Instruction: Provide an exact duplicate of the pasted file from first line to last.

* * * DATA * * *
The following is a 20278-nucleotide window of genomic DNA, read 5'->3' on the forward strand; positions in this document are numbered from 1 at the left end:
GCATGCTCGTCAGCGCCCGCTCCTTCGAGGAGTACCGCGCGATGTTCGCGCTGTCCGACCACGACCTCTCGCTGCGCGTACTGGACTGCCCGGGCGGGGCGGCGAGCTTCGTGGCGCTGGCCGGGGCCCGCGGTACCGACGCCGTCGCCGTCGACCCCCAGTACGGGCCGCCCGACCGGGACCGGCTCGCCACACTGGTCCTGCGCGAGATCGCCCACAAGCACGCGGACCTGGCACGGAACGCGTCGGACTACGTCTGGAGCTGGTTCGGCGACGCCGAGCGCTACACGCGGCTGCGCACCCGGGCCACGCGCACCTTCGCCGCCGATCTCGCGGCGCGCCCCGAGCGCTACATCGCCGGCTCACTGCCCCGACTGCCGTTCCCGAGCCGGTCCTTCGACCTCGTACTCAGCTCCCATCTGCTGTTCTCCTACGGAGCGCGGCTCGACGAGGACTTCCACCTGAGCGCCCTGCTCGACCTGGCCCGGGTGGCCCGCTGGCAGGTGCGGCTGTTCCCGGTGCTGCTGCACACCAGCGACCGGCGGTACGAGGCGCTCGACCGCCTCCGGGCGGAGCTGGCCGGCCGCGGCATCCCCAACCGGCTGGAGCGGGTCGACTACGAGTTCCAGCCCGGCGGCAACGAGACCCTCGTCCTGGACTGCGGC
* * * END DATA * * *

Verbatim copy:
The following is a 20278-nucleotide window of genomic DNA, read 5'->3' on the forward strand; positions in this document are numbered from 1 at the left end:
GCATGCTCGTCAGCGCCCGCTCCTTCGAGGAGTACCGCGCGATGTTCGCGCTGTCCGACCACGACCTCTCGCTGCGCGTACTGGACTGCCCGGGCGGGGCGGCGAGCTTCGTGGCGCTGGCCGGGGCCCGCGGTACCGACGCCGTCGCCGTCGACCCCCAGTACGGGCCGCCCGACCGGGACCGGCTCGCCACACTGGTCCTGCGCGAGATCGCCCACAAGCACGCGGACCTGGCACGGAACGCGTCGGACTACGTCTGGAGCTGGTTCGGCGACGCCGAGCGCTACACGCGGCTGCGCACCCGGGCCACGCGCACCTTCGCCGCCGATCTCGCGGCGCGCCCCGAGCGCTACATCGCCGGCTCACTGCCCCGACTGCCGTTCCCGAGCCGGTCCTTCGACCTCGTACTCAGCTCCCATCTGCTGTTCTCCTACGGAGCGCGGCTCGACGAGGACTTCCACCTGAGCGCCCTGCTCGACCTGGCCCGGGTGGCCCGCTGGCAGGTGCGGCTGTTCCCGGTGCTGCTGCACACCAGCGACCGGCGGTACGAGGCGCTCGACCGCCTCCGGGCGGAGCTGGCCGGCCGCGGCATCCCCAACCGGCTGGAGCGGGTCGACTACGAGTTCCAGCCCGGCGGCAACGAGACCCTCGTCCTGGACTGCGGC